With the formation of the Western Athletic Conference and its entry into a much more competitive group of universities, Eaton forged a five win and then three consecutive six win seasons before hitting his stride with ‘66’s ten victories and a second consecutive ten win mark in 1967. Despite the presence of bigger name players like the Chargers number one draft choice, defensive tackle Ron “Pedro” Billingsley, safety Paul Toscano demonstrated excellent leadership skills on a 1966 defense that led the nation against the rush allowing but 38.5 yards per game, was number six against scoring, and ranked fifth in total defense. His 165 yards on six interception returns set a new school record. The offense was solid with Rick Egloff the quarterback, surrounded by running backs Jim Kiick and sophomores Dave Hampton, Gene Huey, and two-way performer Vic Washington. Washington finished the season as the country’s top punt returner, Jerry DePoyster’s seventy-one points led the nation in placekicking points, but it was the defense that stole the show. Their 28 – 20 Sun Bowl victory over Florida State almost made up for the infamous “Bounce Pass” loss to Colorado State, the only negative on the season’s slate.  Entering the ’67 season, opponents expected more of the same; a lot of defense and a brutal running attack although Egloff’s graduation to a few games in the CFL left a hole at quarterback. With his Second Team All WAC safety the best option, Eaton had Toscano take the helm and he was outstanding, piloting the squad to a 10 – 0 record, the only major college team to go undefeated, and the Sugar Bowl berth.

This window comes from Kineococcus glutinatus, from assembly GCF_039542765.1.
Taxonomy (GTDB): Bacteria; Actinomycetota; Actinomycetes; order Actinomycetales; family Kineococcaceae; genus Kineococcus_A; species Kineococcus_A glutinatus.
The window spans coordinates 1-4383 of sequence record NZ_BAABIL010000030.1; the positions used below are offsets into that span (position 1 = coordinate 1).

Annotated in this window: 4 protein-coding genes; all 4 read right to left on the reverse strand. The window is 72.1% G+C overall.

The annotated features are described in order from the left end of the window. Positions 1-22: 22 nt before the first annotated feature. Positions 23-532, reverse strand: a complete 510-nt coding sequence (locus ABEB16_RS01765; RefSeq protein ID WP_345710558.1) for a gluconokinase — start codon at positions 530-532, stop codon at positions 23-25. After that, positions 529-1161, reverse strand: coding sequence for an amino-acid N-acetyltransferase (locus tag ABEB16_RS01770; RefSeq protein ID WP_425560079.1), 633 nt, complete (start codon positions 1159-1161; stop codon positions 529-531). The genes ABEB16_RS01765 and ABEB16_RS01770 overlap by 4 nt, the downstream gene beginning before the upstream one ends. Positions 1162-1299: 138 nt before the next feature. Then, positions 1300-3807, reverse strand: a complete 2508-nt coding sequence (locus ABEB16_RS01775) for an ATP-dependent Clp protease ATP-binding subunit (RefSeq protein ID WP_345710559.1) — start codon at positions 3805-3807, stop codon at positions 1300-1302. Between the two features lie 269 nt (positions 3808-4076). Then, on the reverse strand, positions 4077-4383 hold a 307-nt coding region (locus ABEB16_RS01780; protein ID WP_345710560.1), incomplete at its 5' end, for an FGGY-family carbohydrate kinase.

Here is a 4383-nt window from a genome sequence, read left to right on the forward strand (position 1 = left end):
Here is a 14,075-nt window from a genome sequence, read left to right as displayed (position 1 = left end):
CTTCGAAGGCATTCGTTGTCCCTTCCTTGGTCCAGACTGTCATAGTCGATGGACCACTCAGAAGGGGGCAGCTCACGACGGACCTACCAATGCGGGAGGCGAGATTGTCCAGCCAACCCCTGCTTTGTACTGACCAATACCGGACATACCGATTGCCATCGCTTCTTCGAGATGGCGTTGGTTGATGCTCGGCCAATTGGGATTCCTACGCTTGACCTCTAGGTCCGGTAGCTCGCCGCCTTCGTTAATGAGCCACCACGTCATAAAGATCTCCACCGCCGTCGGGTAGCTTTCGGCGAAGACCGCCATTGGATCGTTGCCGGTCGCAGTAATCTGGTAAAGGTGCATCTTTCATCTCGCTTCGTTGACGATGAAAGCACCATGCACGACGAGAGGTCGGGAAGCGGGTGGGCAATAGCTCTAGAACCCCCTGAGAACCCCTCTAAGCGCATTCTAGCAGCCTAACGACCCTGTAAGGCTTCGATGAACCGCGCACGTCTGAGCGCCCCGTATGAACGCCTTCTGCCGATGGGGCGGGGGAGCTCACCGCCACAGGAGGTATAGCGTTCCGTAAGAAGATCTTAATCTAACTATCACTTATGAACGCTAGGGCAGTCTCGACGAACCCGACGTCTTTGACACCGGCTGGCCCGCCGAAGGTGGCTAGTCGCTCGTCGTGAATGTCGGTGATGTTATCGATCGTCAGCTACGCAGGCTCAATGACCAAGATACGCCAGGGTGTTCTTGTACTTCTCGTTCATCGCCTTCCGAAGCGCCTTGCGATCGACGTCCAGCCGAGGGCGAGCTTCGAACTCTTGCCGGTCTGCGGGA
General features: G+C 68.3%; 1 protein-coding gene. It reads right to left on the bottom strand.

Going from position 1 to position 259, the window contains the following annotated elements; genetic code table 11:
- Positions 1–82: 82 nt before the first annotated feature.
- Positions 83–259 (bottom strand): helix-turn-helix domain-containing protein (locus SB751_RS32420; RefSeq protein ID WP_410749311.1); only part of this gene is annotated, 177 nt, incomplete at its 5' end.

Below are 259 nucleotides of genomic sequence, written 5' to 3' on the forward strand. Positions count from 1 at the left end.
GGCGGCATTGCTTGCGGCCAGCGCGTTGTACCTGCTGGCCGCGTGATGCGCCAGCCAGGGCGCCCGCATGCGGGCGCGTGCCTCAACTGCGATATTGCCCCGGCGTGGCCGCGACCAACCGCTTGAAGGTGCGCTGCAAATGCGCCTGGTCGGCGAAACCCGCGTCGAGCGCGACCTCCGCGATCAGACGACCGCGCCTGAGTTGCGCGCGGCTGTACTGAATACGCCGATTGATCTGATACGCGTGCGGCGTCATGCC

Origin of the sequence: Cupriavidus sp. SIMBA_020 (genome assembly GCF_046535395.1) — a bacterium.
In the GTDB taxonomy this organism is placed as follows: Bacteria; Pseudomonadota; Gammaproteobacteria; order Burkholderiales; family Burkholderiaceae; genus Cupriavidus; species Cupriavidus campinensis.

Toscano had been a three-sport team captain at Clarkstown High School in Rockland County, a far suburb of New York City and best known as a record setting basketball player. His All County work at center field relegated his Honorable Mention All County quarterbacking to the least appreciated of his high school athletic talents yet he attended Wyoming on a football scholarship, one of a relatively large number of Eastern recruits.  He was the team’s most improved player as a junior, earning Second Team All Conference notice and Eaton tapped his vast athletic ability and leadership skills when placing him at quarterback for the ’67 season. Toscano’s response was1915 total yards of offense, the nation’s leader in touchdown passes, eleven WAC records, the conference MVP and Player of the Year Awards, UPI Rocky Mountain Region Player of the Year winner, and a finisher in the Heisman Trophy balloting. Despite the presence of Kiick who went on to an excellent professional career with the Dolphins and Broncos, Dave Hampton who was a solid running back with the Packers, Falcons, and Eagles, Gene Huey who swung between record setting wingback receiver and defensive back, and Vic Washington who also played a dual offensive and defensive role, it was Toscano who carried the team to the dizzying heights of 1967.